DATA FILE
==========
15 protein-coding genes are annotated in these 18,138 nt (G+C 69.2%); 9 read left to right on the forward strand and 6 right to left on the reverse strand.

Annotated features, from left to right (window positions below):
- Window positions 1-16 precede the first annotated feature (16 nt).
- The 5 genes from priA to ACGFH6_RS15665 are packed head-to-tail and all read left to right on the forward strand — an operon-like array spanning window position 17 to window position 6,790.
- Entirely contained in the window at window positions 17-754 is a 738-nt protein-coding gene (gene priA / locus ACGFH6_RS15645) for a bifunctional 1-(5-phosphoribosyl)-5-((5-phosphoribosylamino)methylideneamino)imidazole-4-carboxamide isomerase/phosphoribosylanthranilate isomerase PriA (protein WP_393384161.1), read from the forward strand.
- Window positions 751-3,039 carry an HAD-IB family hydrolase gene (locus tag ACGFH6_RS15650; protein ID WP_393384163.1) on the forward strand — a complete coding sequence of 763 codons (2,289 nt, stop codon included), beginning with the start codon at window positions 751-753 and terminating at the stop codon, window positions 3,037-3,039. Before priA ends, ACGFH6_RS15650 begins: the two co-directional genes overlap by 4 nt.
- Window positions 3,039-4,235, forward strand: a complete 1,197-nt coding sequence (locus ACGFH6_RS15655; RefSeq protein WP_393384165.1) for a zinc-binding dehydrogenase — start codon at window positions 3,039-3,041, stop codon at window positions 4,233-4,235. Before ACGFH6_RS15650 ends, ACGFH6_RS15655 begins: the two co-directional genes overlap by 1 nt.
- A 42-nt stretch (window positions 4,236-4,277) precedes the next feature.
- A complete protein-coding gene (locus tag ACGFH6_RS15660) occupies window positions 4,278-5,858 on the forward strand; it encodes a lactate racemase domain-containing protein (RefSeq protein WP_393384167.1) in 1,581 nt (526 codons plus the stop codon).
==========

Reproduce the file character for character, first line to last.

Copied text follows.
15 protein-coding genes are annotated in these 18,138 nt (G+C 69.2%); 9 read left to right on the forward strand and 6 right to left on the reverse strand.

Annotated features, from left to right (window positions below):
- Window positions 1-16 precede the first annotated feature (16 nt).
- The 5 genes from priA to ACGFH6_RS15665 are packed head-to-tail and all read left to right on the forward strand — an operon-like array spanning window position 17 to window position 6,790.
- Entirely contained in the window at window positions 17-754 is a 738-nt protein-coding gene (gene priA / locus ACGFH6_RS15645) for a bifunctional 1-(5-phosphoribosyl)-5-((5-phosphoribosylamino)methylideneamino)imidazole-4-carboxamide isomerase/phosphoribosylanthranilate isomerase PriA (protein WP_393384161.1), read from the forward strand.
- Window positions 751-3,039 carry an HAD-IB family hydrolase gene (locus tag ACGFH6_RS15650; protein ID WP_393384163.1) on the forward strand — a complete coding sequence of 763 codons (2,289 nt, stop codon included), beginning with the start codon at window positions 751-753 and terminating at the stop codon, window positions 3,037-3,039. Before priA ends, ACGFH6_RS15650 begins: the two co-directional genes overlap by 4 nt.
- Window positions 3,039-4,235, forward strand: a complete 1,197-nt coding sequence (locus ACGFH6_RS15655; RefSeq protein WP_393384165.1) for a zinc-binding dehydrogenase — start codon at window positions 3,039-3,041, stop codon at window positions 4,233-4,235. Before ACGFH6_RS15650 ends, ACGFH6_RS15655 begins: the two co-directional genes overlap by 1 nt.
- A 42-nt stretch (window positions 4,236-4,277) precedes the next feature.
- A complete protein-coding gene (locus tag ACGFH6_RS15660) occupies window positions 4,278-5,858 on the forward strand; it encodes a lactate racemase domain-containing protein (RefSeq protein WP_393384167.1) in 1,581 nt (526 codons plus the stop codon).